A plane came into view in the sky. A mere speck at first, it then grew into a beautiful soaring bird. The bird skimmed over the water, furrowing the smooth orange surface with its breast. Two grey-crested waves followed it.
The two roaring propellers of the flying boat looked like shining disks. Its wings were much higher than its body, which was as shapely as a sea-gull's. Two floats had appeared on the tips of the wings; one of them was already frothing the water.
The boat wheeled round and began to draw near. Trestle bridges led to the river from petrol tanks on the bank. Men in top-boots and quilted jackets were getting ready ,a hose.
"Why do we fill up here and not on Bleak Island?" asked the broad-shouldered pilot as he stepped ashore.
He was Matvei Baranov.
The chief of the polar station handed him a radiogram by way of reply. The flyer glanced at us, nodded, and began to read the message.
He had large features, with deep lines at the corners of his mouth, and bushy eyebrows. His face might have looked stern but for the dimple on his chin, which somehow softened it. Like all pilots he often screwed up his eyes, straining them, and tiny puckers fanned out from their corners.
"And I'd thought I'd spend the night here and bring down the humidity at your refreshment-bar," he said to the chief of the station with a smile.
The other, a veteran pilot who had long before given up flying, shook his head. "I'm thinking of something else. Why, you've been flying fourteen hours on end."
"We must check the engines," said Baranov and turned to his companion who was taking some bags out of a boat. "Put 'em back, Kostya, we'll be taking off right away!"
"Taking off? And how about filling up?"
"Can't you see the tanks?"
"Those aren't for the sort of filling I mean." Kostya's eyes twinkled mischievously.
Compared with Baranov, Kostya looked small and agile. This is what the chief of the port told us about him.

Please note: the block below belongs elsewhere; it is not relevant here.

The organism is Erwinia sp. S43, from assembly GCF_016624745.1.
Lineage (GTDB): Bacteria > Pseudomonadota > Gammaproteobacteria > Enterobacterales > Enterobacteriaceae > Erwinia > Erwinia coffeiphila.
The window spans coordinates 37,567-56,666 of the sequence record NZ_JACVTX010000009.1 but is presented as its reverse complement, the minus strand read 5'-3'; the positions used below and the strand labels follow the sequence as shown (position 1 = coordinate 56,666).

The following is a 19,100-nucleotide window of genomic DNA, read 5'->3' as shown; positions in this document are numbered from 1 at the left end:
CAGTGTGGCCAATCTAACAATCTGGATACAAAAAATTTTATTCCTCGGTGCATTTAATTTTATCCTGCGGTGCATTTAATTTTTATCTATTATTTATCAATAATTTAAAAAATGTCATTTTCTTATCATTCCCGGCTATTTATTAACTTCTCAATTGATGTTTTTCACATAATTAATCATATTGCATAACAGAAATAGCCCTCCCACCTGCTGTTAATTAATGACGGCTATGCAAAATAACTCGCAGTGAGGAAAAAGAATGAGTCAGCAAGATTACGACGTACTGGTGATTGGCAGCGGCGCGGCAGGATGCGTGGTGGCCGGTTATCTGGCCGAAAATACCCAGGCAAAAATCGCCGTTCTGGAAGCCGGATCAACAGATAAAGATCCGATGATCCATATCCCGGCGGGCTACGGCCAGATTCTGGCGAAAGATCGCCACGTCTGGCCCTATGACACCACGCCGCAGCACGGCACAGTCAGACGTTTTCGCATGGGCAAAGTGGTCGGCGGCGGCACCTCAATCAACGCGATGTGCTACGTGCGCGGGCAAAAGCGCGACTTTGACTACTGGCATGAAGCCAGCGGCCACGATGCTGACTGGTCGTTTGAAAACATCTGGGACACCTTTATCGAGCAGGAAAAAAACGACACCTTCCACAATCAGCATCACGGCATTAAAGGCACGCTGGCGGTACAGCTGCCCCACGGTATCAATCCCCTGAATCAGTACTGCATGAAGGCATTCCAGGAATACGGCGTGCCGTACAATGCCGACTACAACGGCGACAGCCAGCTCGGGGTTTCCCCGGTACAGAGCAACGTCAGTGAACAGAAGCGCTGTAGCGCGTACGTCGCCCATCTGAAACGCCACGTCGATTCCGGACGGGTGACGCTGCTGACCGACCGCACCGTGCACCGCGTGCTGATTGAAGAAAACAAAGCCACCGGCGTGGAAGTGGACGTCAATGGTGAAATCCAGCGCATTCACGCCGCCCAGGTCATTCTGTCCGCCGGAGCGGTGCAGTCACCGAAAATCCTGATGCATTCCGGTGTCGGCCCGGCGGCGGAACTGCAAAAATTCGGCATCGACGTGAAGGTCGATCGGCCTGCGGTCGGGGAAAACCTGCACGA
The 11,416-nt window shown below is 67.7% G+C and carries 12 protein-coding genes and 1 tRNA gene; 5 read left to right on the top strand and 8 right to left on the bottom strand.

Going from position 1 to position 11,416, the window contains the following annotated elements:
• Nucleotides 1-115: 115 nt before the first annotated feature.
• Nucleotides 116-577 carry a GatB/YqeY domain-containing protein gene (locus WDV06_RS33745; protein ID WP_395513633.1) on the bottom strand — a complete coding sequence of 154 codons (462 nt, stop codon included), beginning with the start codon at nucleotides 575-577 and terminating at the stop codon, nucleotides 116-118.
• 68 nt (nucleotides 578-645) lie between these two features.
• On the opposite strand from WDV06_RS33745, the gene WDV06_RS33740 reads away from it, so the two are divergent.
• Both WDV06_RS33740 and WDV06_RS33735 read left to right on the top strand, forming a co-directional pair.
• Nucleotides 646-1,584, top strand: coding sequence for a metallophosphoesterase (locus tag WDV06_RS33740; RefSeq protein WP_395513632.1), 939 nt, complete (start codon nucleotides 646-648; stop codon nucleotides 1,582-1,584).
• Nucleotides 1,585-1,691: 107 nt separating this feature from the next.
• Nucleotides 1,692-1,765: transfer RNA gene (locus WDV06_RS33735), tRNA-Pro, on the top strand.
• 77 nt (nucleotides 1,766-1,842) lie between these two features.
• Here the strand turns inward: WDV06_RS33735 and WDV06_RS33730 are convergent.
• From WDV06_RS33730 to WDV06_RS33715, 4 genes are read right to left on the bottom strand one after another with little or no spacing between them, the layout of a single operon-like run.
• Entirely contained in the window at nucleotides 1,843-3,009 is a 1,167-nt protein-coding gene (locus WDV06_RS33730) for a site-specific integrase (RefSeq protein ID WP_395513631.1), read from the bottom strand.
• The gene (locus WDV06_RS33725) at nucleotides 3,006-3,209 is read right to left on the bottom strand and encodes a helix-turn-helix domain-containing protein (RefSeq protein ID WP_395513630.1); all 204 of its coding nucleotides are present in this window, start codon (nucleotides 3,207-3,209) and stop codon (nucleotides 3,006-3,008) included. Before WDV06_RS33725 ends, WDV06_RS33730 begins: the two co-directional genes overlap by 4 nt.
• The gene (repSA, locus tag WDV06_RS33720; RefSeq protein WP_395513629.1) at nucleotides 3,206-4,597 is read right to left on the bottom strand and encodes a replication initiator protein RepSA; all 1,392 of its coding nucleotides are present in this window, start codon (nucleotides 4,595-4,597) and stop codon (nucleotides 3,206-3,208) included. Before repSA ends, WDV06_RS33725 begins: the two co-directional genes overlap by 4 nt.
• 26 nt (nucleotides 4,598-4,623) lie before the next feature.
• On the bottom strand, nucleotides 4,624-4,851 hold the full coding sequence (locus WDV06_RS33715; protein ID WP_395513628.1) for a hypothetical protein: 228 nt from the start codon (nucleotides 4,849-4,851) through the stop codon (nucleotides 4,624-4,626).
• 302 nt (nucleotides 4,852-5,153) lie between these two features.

During the war Kostya was a war pilot. He was reprimanded more than once for reckless flying and finally was sent to iron-handed Baranov for correction. They became friendly. One evening Kostya went to bed and Baranov, who was going to a party, could not wake him up. When Kostya discovered that Baranov had gone without him he took a human skeleton in the laboratory of the school where their unit was stationed and tucked it under his friend's blanket. Coming back, the enraged Baranov pulled Kostya out of bed.
Once Baranov had to parachute from his damaged plane; to help his friend, Kostya belly-landed his own plane in a marshy tundra. The wireless was out of order and the two flyers were unable to signal their whereabouts. They spent a whole week levelling the ground for a take-off and straightening out the bent propeller, and succeeded after all in reaching their airfield where they had been considered dead...
The boat headed for the flying craft. The mechanics got to work on the engines. Baranov came up, greeted us, and offered a smoke. Children from the fishing village surrounded us One of them, a swarthy Nenets dressed in a tiny but real parka, was probably feeling hot.